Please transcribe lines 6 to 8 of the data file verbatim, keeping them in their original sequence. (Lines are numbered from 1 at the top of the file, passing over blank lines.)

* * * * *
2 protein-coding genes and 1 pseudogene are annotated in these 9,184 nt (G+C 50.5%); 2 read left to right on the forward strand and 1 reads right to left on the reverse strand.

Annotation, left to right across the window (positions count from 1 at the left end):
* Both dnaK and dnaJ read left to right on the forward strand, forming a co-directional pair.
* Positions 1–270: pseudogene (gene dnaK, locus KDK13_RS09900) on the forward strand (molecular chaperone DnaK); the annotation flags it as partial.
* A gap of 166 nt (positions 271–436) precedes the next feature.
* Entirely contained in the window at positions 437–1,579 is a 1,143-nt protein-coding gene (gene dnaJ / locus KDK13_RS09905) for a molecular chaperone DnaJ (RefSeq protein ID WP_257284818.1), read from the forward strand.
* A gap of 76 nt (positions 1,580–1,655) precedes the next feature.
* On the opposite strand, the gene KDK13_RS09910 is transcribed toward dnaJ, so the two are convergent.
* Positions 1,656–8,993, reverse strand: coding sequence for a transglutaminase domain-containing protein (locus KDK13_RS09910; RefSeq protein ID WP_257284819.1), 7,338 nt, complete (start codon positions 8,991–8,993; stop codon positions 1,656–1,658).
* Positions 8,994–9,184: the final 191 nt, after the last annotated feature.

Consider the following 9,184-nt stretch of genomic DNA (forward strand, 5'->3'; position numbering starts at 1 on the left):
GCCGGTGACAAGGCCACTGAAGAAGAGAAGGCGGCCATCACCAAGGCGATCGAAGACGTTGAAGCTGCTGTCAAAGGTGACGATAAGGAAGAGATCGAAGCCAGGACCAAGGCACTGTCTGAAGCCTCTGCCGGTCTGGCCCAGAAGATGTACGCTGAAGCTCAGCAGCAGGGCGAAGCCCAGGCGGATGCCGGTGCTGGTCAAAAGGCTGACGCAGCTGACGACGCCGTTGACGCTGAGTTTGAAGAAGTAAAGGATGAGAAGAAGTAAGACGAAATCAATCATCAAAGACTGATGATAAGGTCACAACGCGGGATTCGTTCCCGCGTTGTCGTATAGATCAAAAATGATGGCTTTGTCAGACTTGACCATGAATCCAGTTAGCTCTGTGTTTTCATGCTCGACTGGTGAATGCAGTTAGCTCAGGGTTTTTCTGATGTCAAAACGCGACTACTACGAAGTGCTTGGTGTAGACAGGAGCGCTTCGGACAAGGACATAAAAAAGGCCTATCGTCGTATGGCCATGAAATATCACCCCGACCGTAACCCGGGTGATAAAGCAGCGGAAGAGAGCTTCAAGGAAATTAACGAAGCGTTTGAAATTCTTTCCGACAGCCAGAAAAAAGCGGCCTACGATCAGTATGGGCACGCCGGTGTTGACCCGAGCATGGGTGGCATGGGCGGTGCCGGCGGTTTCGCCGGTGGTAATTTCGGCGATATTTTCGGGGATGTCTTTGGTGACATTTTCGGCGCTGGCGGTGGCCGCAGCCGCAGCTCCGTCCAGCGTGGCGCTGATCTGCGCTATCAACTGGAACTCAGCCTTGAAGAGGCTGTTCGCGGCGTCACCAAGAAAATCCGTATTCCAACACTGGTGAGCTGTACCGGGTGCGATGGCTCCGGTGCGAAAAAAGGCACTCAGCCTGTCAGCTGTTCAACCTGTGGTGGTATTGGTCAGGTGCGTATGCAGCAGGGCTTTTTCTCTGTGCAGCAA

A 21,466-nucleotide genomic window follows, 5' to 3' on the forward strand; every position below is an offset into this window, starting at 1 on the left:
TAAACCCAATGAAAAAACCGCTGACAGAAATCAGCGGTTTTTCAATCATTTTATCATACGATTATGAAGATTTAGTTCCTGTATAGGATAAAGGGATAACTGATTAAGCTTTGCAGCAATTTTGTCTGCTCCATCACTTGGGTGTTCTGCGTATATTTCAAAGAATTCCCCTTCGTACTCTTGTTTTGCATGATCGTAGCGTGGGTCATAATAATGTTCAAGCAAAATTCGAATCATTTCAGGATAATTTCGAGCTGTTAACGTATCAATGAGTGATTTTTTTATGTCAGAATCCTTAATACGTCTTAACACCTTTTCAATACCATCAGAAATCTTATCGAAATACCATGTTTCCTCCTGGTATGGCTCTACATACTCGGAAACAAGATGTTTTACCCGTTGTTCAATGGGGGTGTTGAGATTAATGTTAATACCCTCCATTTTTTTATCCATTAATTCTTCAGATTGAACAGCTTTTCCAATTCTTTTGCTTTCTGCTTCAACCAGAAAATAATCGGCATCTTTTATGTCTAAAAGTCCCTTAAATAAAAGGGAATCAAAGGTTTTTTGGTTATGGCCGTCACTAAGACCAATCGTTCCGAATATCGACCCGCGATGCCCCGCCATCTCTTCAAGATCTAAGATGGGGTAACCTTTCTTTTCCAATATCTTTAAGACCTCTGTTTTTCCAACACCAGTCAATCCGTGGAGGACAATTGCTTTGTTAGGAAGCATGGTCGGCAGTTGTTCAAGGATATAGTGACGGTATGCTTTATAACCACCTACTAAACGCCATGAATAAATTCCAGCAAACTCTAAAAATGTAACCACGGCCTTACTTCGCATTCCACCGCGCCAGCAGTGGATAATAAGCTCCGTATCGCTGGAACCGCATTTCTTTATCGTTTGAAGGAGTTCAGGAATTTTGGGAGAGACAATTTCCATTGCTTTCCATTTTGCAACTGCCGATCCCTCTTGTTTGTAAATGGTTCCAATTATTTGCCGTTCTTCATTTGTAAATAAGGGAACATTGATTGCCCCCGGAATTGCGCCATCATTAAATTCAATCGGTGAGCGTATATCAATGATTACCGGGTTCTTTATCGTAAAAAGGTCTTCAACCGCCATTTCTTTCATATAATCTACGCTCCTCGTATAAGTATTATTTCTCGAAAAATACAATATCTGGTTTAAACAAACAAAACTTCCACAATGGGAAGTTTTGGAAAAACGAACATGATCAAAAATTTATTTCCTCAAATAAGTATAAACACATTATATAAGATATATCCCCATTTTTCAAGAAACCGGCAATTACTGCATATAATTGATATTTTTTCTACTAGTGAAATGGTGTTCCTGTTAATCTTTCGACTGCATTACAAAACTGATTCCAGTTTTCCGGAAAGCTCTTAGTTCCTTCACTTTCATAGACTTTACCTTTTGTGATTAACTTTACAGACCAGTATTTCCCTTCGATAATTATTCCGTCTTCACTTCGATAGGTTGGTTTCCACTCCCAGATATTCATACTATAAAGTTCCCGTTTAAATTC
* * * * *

* Entirely contained in the window at positions 437–1,579 is a 1,143-nt protein-coding gene (gene dnaJ / locus KDK13_RS09905) for a molecular chaperone DnaJ (RefSeq protein ID WP_257284818.1), read from the forward strand.
* A gap of 76 nt (positions 1,580–1,655) precedes the next feature.
* On the opposite strand, the gene KDK13_RS09910 is transcribed toward dnaJ, so the two are convergent.